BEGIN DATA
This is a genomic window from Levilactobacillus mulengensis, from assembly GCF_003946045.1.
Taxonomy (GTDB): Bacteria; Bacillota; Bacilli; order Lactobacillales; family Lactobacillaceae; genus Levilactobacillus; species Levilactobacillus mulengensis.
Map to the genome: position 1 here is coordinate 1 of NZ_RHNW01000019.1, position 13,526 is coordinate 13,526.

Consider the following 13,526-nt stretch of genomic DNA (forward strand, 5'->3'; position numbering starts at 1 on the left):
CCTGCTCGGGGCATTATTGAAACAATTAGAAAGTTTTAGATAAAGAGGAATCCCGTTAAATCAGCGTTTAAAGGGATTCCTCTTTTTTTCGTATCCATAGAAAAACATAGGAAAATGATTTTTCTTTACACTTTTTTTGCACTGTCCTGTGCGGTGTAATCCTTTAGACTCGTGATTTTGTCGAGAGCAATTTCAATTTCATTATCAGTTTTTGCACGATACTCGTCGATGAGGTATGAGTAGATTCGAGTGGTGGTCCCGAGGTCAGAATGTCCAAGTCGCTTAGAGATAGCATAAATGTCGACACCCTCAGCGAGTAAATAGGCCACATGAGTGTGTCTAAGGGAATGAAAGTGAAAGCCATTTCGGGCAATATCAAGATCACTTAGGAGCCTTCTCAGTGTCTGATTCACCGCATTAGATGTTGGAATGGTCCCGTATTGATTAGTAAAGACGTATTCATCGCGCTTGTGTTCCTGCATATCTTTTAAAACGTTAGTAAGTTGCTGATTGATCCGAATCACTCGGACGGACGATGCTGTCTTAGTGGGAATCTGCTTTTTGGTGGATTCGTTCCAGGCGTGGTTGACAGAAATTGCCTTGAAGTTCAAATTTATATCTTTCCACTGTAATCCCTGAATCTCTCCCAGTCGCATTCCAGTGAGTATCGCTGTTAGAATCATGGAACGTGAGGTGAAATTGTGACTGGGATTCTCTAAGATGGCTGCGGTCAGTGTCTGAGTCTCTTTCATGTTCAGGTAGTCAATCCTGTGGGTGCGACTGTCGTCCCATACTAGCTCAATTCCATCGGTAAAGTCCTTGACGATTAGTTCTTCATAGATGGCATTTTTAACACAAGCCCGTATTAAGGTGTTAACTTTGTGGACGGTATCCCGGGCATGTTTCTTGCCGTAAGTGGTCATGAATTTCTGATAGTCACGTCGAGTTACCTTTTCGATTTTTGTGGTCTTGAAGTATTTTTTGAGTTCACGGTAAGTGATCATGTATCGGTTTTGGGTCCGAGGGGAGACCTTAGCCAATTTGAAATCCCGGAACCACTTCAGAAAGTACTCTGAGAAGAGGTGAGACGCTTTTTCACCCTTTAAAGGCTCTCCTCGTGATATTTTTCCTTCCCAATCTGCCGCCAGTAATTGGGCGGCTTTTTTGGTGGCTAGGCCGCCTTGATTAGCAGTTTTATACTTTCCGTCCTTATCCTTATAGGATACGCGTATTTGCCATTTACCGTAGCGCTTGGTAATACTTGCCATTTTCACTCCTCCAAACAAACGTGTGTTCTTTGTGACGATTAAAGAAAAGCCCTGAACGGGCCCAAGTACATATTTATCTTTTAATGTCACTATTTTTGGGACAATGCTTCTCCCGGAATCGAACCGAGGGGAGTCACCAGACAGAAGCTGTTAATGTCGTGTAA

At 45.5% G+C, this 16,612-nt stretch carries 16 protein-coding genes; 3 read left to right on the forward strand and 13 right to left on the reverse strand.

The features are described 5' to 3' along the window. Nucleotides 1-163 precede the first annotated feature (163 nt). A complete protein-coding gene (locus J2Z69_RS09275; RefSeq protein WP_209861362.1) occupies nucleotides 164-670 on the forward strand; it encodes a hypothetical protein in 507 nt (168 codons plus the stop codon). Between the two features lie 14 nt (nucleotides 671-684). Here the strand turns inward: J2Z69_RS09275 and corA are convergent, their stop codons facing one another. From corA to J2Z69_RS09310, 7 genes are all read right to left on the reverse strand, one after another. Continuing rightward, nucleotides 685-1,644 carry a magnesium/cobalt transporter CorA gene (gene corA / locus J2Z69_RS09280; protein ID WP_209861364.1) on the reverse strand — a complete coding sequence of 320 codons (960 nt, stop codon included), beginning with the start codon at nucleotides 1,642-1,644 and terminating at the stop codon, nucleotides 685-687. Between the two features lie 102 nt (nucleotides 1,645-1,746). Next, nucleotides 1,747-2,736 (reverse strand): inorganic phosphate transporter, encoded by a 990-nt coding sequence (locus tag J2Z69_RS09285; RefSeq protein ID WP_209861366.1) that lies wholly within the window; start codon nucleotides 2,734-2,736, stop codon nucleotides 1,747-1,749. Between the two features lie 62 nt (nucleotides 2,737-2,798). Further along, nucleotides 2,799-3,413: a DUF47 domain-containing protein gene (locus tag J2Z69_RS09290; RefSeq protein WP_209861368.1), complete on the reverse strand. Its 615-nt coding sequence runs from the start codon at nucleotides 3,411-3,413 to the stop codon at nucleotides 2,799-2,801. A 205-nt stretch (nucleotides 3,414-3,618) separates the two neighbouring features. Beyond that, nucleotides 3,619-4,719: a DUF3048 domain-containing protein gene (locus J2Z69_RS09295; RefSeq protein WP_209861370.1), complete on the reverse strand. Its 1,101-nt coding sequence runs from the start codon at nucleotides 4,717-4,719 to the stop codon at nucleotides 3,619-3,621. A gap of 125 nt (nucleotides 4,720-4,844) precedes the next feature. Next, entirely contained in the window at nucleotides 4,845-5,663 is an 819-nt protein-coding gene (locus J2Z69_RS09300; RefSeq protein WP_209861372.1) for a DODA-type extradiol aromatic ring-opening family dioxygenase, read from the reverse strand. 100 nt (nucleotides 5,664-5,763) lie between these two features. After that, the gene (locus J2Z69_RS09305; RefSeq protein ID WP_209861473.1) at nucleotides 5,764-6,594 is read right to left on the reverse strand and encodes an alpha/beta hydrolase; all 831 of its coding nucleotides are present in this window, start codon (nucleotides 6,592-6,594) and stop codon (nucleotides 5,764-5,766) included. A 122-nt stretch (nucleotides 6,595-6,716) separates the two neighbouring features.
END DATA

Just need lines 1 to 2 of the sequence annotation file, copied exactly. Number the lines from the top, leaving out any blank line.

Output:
This is a genomic window from Levilactobacillus mulengensis, from assembly GCF_003946045.1.
Taxonomy (GTDB): Bacteria; Bacillota; Bacilli; order Lactobacillales; family Lactobacillaceae; genus Levilactobacillus; species Levilactobacillus mulengensis.